And oh yes, speaking of Petunia: After I hunted Cholame with Phillip and some friends last summer, it was so hot and dry that I realized I needed to be able to haul a lot of water out in the field with me. My solution was a CamelBak - a backpack that carries two liters of water and has a long "straw" with a valve ending that allows you to easily turn the water on and off.
I'd left the CamelBak in Petunia overnight, and when I went to take my first drink of the day, the mouthpiece felt funny. Water wasn't flowing normally. And the surface felt rough. I pulled it out of my mouth and examined it.
A mouse had gotten to it. In land this dry, animals will exploit any source of water they can get. And since Petunia isn't exactly a sealed vehicle, the mouse had no problem getting in and looking around.
Great! Yuck. I hope it wasn't a diseased little mouse. Either way, too late now. I took another swig and moved on.
On our way out of that section of the ranch, we came across another group of hunters - Steve, Lee and Bob. They hadn't seen any pigs either. We were all going to head out to other parts of the ranch to try our luck elsewhere.
Phillip and I drove all over that ranch as the sun climbed higher and the heat grew by the minute, sharply decreasing our chances of seeing any pigs. We spotted a million more deer, but no pigs.
Our last-ditch effort was a gully torn out of a field, a good 12 feet deep with steep, crumbly edges. The bottom was lined with tamarisk trees, providing the perfect shaded bedding for pigs.
"Get ready," he said as we walked toward the tear in the valley floor. "If there are pigs here, they're going to pop out fast."
I am normally a nervous shooter, a slowpoke who wants quarry that holds perfectly still.
But at this moment, I was strangely confident. I'd been to the shooting range the day before this trip, and for my last three shots in the day, I'd decided to do a rapidfire challenge, chambering new rounds as quickly as possible to simulate taking a second and third shot on an animal.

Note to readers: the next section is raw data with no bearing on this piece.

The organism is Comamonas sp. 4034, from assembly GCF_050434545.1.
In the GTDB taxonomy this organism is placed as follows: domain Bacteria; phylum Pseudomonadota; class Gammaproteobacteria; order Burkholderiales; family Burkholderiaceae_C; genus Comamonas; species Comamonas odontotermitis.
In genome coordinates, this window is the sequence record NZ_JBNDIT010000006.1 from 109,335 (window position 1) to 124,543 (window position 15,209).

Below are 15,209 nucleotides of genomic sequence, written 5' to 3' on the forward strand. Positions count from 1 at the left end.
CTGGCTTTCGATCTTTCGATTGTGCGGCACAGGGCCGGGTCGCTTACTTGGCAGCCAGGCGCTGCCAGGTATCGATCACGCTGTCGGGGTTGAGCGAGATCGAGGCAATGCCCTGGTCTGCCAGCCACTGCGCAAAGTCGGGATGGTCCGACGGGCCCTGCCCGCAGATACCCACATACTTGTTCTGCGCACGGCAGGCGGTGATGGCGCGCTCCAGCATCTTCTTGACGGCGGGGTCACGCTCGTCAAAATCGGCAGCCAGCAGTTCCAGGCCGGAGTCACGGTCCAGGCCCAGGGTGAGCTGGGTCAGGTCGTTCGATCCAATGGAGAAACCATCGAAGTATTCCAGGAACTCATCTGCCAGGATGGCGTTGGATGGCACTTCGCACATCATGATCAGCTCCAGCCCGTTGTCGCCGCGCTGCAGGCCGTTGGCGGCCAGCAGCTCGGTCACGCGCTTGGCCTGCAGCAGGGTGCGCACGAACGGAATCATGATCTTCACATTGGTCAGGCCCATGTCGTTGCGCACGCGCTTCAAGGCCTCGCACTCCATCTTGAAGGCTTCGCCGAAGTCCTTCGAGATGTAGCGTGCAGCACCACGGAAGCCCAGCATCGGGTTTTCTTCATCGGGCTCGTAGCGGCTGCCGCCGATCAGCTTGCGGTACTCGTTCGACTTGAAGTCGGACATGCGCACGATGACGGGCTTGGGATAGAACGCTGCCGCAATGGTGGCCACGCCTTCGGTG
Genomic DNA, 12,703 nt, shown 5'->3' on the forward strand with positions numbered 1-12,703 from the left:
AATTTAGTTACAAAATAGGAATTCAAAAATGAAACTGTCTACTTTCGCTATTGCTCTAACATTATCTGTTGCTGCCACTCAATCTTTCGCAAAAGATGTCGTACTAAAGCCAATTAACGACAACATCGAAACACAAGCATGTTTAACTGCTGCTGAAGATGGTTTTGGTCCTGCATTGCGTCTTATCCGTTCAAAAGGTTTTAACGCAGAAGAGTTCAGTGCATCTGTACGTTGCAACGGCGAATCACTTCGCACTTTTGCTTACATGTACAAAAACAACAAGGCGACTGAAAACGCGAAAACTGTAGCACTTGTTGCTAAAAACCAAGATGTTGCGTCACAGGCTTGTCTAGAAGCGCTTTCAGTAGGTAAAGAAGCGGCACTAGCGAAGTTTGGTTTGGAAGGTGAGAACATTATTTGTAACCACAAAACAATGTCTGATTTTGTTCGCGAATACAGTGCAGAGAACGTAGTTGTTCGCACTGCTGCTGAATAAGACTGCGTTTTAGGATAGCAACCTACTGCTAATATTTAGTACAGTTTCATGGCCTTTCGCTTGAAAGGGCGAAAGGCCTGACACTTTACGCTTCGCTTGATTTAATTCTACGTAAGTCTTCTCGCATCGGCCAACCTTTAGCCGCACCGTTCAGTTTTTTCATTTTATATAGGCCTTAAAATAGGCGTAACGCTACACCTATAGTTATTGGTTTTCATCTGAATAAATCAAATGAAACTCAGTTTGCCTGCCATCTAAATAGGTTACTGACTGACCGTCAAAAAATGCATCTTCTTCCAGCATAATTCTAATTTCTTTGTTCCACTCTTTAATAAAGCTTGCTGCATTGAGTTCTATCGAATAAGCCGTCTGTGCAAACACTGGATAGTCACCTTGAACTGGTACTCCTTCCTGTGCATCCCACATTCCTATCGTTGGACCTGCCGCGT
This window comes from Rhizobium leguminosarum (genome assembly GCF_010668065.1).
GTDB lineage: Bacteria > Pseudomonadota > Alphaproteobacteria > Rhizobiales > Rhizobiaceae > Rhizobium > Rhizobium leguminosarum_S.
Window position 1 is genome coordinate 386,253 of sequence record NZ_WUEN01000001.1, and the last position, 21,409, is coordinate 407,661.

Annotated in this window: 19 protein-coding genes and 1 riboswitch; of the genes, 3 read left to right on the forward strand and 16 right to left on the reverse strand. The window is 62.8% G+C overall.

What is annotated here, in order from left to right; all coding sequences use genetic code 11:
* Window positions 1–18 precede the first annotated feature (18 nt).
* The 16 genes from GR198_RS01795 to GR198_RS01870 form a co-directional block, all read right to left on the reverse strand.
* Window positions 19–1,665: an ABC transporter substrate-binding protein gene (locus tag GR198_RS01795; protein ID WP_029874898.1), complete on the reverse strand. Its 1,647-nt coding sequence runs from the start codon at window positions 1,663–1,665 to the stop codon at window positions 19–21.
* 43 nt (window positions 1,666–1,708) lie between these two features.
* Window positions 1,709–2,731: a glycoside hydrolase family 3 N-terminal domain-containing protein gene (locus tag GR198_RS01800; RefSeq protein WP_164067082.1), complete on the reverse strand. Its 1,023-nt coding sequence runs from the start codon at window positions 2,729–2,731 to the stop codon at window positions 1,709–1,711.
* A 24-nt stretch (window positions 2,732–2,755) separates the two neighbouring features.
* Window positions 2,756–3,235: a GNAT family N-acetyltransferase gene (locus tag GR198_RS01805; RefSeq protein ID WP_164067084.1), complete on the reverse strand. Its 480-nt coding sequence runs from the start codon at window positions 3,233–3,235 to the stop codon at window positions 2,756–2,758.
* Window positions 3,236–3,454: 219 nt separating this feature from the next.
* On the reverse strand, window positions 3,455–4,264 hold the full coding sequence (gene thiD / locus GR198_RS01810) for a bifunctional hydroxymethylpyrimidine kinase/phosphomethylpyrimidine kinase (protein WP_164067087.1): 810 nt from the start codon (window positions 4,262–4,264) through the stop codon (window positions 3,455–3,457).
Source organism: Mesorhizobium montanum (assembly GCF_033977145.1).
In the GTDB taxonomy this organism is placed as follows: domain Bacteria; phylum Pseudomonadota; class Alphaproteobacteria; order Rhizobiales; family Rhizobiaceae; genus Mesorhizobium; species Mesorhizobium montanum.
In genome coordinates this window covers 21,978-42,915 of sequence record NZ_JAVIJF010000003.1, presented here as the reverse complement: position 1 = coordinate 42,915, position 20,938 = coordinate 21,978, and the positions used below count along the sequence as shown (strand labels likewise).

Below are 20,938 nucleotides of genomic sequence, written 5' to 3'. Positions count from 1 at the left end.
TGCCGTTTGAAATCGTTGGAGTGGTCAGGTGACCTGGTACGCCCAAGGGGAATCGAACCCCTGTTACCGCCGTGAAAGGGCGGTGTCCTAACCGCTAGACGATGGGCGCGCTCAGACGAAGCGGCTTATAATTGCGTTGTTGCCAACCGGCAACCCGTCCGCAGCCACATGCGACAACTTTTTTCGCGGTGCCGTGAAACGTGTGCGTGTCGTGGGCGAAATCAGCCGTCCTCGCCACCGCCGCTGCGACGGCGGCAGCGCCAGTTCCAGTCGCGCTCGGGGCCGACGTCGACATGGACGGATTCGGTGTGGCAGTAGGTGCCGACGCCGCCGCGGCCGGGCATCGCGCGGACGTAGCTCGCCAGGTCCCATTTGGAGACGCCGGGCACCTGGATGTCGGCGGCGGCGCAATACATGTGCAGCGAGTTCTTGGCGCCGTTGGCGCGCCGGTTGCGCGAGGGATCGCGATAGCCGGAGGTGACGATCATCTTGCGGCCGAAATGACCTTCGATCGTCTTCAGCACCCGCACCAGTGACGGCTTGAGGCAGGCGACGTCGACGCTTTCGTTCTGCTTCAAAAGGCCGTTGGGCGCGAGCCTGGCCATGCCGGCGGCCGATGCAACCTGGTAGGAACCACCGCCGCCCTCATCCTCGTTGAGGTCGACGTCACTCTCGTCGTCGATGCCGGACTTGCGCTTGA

My first shot (at 100 yards) was a bulls eye. The second and third - which I fired probably within 20 seconds - were an inch above the first, one slightly left, the other slightly right.
I know that was a stationary object, not a moving pig, but it was important nonetheless. Why? It reminded me that I actually do better when I let instincts take over and stop overthinking.
So I wasn't worried as we crept along the top of the gully. I was serene. I knew I could do it.
Phillip tossed a rock into the tamarisks below.
We walked further along and he tossed more rocks into the trees.
Still nothing came out.
After coming to the end of the gully - or rather, its beginning - we turned back toward our car, and a cottontail exploded from a trash heap. Cottontail season would start in six days. Bunny was safe today.
We walked the edge all the way back to Petunia, but we knew that was it. Pigs aren't as patient as rabbits. They don't hide like pheasants. They bolt at the first sign of trouble. The hunt was over.
On the drive back to camp, of course we stopped and glassed a few times. But it was getting hot. Our time was up.
Back at camp, Viki was preparing a feast: she going to cook one of the little pigs whole on the grill. She'd named him Volunteer. It was the second pig taken out by Alan's lone bullet. Did we want to join her? Of course!
The other guys who'd been out that morning rolled in a little later, empty-handed like me and Phillip. I went over and talked to them for a while. When they asked me about my previous pig hunts, I started telling them about my first hunt at Cholame. Then one of them - Lee - stopped me.
"I think I've read this!"
"Uh, yeah, that's me. I have a blog. Guess you know the ending already..."
"But we don't!" Bob said. So I kept going. Then Viki wandered over and invited them to the feast too, so we all converged on Viki and Alan's camp, drinking Corona and wine and water and eating the kind of feast you don't get in camp very often: really fresh pork marinated in hoisin and soy sauces, and an Asian salad.